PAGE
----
[i] “Syria, for all its problems, at least has a constitution that guarantees equal protection of citizens. Around the world, we have seen that this is essential where Christians are a minority and are not protected. The radicals in Syria want an Islamic constitution based on sharia law.” -

Tuesday, March 4, 2014


Автономна Республіка Крим

March 4, 2014

Colossians 3:5-11(NIV)
“Put to death, therefore, whatever belongs to your earthly nature: sexual immorality, impurity, lust, evil desires and greed, which is idolatry.  Because of these, the wrath of God is coming.  You used to walk in these ways, in the life you once lived.  But now you must rid yourselves of all such things as these: anger, rage, malice, slander, and filthy language from your lips.  Do not lie to each other, since you have taken off your old self with its practices and have put on the new self, which is being renewed in knowledge in the image of its Creator.  Here there is no Greek or Jew, circumcised or uncircumcised, barbarian, Scythian, slave or free, but Christ is all, and is in all.”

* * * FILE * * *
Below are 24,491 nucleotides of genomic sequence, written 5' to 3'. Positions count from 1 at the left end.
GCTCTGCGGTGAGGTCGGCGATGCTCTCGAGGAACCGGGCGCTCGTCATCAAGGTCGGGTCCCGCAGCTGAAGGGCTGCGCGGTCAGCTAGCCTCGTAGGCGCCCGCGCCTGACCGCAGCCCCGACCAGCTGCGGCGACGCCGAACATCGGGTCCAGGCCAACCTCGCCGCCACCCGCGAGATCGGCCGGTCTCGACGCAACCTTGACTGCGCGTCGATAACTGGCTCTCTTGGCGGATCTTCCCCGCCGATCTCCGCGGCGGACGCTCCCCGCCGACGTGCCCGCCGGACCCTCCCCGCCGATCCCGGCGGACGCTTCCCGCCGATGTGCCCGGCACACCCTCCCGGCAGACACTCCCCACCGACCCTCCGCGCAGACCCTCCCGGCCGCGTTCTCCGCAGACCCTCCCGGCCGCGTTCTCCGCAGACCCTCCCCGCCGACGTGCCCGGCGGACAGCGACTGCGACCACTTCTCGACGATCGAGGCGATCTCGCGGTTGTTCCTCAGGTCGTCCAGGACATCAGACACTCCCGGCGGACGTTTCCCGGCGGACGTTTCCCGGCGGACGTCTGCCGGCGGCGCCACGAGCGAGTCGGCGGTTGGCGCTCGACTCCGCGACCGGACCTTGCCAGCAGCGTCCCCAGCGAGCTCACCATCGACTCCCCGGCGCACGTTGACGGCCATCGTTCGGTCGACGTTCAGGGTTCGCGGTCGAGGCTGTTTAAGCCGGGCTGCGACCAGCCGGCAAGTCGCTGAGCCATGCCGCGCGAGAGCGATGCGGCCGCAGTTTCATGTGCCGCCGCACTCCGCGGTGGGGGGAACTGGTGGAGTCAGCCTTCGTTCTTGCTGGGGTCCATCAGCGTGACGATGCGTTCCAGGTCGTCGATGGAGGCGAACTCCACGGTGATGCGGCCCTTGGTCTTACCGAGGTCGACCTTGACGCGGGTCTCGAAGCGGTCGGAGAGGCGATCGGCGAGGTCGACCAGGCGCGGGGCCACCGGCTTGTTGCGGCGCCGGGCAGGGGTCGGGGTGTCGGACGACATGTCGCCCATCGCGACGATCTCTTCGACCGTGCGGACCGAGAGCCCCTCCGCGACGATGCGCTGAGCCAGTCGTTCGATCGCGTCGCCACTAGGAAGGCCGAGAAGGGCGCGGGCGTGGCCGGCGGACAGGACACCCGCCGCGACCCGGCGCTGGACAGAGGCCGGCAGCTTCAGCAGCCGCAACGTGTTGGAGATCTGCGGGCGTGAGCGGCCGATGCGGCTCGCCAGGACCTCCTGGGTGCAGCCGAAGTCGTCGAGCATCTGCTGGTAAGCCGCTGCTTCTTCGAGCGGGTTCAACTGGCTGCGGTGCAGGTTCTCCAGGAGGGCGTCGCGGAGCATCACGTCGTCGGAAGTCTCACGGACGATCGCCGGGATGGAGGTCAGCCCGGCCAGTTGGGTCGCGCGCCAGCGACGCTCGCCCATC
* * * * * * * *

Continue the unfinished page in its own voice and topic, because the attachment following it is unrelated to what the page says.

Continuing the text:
The Kingdom of God often defies comprehension.  Most people think of kingdoms as countries, and countries as places.  However, if you look for a national border for the Kingdom of God, there isn’t one to be found.  However, the Kingdom of God can separate people – even though they may live under the same roof.  Actually, that’s not fair.  People often separate themselves from the people of the Kingdom, even though people of the Kingdom are intent on adding others to the Kingdom.  Countries have flags, but the Kingdom of God doesn’t have a flag, although people of the Kingdom often sing about the banner of love.  Speaking of singing, the Kingdom doesn’t have a national anthem.  There might be one waiting for us when all other countries are done away with (Rev. 14:3).  By the way, citizenship in the Kingdom is another oddity.  Everyone is related in the Kingdom of God, and there is no distinction among the children of God.  By the way, that’s how we were told to think of ourselves – as children of God.  We know that we are a strange and peculiar people, but you can find us everywhere, and speaking every language under the sun.  It’s funny how love has changed us.